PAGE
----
Levi Strauss & Co is expected to report a fall in quarterly sales for the first time in six quarters, as penny-pinched shoppers shift away from pricier jeans to more formal clothing and non-denim styles.
“While macro pressures have not impacted all apparel categories equally, denim has been a category feeling the brunt of a change in consumer spending patterns,” Citigroup analysts said in a note.
Coresight Research analyst Sunny Zheng expects the U.S. jeans market to decline slightly this year. Euromonitor also estimates the market will grow a modest 3.8% between 2022 and 2027, after a 12.5% expansion over the last five years.
Clothing retailers American Eagle Outfitters and Abercrombie and Fitch also recently noted that shoppers were buying more cargo pants and corduroys as they refresh their wardrobes with more non-denim bottoms.
With the United States on the edge of a recession, shoppers, pressured by high inflation, are spending less on discretionary items like clothing, with the denim category, in particular, set for a slowdown following a demand surge in 2021.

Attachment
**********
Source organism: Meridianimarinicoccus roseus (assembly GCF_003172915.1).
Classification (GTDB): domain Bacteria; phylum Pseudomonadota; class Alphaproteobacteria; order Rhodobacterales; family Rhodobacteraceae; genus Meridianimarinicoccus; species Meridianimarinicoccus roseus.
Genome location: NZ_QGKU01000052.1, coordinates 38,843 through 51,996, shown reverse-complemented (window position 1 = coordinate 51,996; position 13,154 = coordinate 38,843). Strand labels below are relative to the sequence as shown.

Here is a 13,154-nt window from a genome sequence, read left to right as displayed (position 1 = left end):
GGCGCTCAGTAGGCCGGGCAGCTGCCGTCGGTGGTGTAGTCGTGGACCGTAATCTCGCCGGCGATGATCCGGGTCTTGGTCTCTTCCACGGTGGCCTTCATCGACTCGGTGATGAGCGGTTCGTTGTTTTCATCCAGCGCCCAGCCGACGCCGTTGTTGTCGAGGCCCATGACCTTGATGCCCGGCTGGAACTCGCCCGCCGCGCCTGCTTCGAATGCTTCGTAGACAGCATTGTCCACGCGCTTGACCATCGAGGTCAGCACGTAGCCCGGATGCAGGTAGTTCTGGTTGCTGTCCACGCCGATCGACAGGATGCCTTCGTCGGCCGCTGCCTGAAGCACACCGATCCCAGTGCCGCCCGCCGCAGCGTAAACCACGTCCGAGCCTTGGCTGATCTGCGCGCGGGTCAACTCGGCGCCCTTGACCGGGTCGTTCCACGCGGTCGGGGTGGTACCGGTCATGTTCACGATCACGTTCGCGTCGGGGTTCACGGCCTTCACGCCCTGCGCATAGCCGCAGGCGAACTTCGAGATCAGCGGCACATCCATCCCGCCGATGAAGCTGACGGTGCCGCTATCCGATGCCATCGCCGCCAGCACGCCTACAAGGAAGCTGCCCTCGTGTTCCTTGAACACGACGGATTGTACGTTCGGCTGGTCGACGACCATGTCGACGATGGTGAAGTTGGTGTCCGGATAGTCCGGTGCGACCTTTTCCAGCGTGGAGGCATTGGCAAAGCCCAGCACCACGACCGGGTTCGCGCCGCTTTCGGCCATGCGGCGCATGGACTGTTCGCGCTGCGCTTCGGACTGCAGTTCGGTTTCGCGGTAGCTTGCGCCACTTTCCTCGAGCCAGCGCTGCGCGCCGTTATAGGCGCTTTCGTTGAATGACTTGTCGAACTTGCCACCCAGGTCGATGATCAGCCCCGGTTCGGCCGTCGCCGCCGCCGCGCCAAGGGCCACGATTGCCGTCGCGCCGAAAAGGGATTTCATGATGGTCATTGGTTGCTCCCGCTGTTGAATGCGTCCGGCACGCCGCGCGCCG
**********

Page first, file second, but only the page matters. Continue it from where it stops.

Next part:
A pair of Levi 501 Stretch Skinny Women’s Jeans currently costs $108. It was priced at $98 in Nov. 2019, according to Coresight’s Zheng.
While Levi’s benefited from the need for people to renew their wardrobe post lockdown, “the strength in terms of the customer needing to go back to denim and replenish will be much lower now,” Jane Hali & Associates analyst Jessica Ramirez said.
Single- and double-pleat trousers are growing in popularity, and consumers are preferring wider leg and trouser-like silhouettes, said Halie LeSavage, fashion commerce editor at Harper’s Bazaar.
Analysts also expect Levi’s gross margins to come under pressure from higher inventory levels, increased promotions, and a stronger dollar, even as its jeans became more expensive.